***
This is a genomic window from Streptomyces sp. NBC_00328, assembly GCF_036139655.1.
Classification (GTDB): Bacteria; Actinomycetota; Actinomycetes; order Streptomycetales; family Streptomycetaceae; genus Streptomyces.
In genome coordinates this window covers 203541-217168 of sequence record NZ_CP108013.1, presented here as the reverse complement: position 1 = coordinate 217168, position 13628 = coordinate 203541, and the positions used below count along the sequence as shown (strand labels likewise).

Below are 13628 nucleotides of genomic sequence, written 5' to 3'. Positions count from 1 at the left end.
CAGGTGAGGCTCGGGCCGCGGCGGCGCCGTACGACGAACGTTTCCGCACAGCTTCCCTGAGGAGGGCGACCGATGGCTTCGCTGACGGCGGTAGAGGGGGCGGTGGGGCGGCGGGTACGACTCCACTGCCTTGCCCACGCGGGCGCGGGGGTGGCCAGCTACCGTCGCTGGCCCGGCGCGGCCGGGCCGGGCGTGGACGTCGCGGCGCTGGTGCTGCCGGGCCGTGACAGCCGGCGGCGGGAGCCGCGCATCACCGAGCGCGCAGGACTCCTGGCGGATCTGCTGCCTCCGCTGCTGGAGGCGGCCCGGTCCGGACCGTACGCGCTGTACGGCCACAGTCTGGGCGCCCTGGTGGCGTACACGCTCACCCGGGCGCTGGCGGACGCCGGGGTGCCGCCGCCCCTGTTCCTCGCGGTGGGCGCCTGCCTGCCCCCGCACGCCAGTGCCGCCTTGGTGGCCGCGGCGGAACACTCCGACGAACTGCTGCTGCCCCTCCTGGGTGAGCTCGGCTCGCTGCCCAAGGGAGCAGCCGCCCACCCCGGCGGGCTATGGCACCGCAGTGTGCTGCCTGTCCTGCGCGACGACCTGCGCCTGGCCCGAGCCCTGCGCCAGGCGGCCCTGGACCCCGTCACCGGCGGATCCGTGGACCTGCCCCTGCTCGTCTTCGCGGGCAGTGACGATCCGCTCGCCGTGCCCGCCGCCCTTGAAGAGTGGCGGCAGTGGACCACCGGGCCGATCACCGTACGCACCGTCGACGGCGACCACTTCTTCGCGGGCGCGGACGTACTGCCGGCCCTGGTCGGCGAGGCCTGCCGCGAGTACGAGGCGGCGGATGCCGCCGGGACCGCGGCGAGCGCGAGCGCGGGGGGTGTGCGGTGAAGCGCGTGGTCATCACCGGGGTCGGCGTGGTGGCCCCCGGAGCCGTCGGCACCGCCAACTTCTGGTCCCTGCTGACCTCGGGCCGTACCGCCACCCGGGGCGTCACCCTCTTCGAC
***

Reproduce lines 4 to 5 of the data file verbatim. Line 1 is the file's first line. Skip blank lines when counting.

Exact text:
Below are 13628 nucleotides of genomic sequence, written 5' to 3'. Positions count from 1 at the left end.
CAGGTGAGGCTCGGGCCGCGGCGGCGCCGTACGACGAACGTTTCCGCACAGCTTCCCTGAGGAGGGCGACCGATGGCTTCGCTGACGGCGGTAGAGGGGGCGGTGGGGCGGCGGGTACGACTCCACTGCCTTGCCCACGCGGGCGCGGGGGTGGCCAGCTACCGTCGCTGGCCCGGCGCGGCCGGGCCGGGCGTGGACGTCGCGGCGCTGGTGCTGCCGGGCCGTGACAGCCGGCGGCGGGAGCCGCGCATCACCGAGCGCGCAGGACTCCTGGCGGATCTGCTGCCTCCGCTGCTGGAGGCGGCCCGGTCCGGACCGTACGCGCTGTACGGCCACAGTCTGGGCGCCCTGGTGGCGTACACGCTCACCCGGGCGCTGGCGGACGCCGGGGTGCCGCCGCCCCTGTTCCTCGCGGTGGGCGCCTGCCTGCCCCCGCACGCCAGTGCCGCCTTGGTGGCCGCGGCGGAACACTCCGACGAACTGCTGCTGCCCCTCCTGGGTGAGCTCGGCTCGCTGCCCAAGGGAGCAGCCGCCCACCCCGGCGGGCTATGGCACCGCAGTGTGCTGCCTGTCCTGCGCGACGACCTGCGCCTGGCCCGAGCCCTGCGCCAGGCGGCCCTGGACCCCGTCACCGGCGGATCCGTGGACCTGCCCCTGCTCGTCTTCGCGGGCAGTGACGATCCGCTCGCCGTGCCCGCCGCCCTTGAAGAGTGGCGGCAGTGGACCACCGGGCCGATCACCGTACGCACCGTCGACGGCGACCACTTCTTCGCGGGCGCGGACGTACTGCCGGCCCTGGTCGGCGAGGCCTGCCGCGAGTACGAGGCGGCGGATGCCGCCGGGACCGCGGCGAGCGCGAGCGCGGGGGGTGTGCGGTGAAGCGCGTGGTCATCACCGGGGTCGGCGTGGTGGCCCCCGGAGCCGTCGGCACCGCCAACTTCTGGTCCCTGCTGACCTCGGGCCGTACCGCCACCCGGGGCGTCACCCTCTTCGAC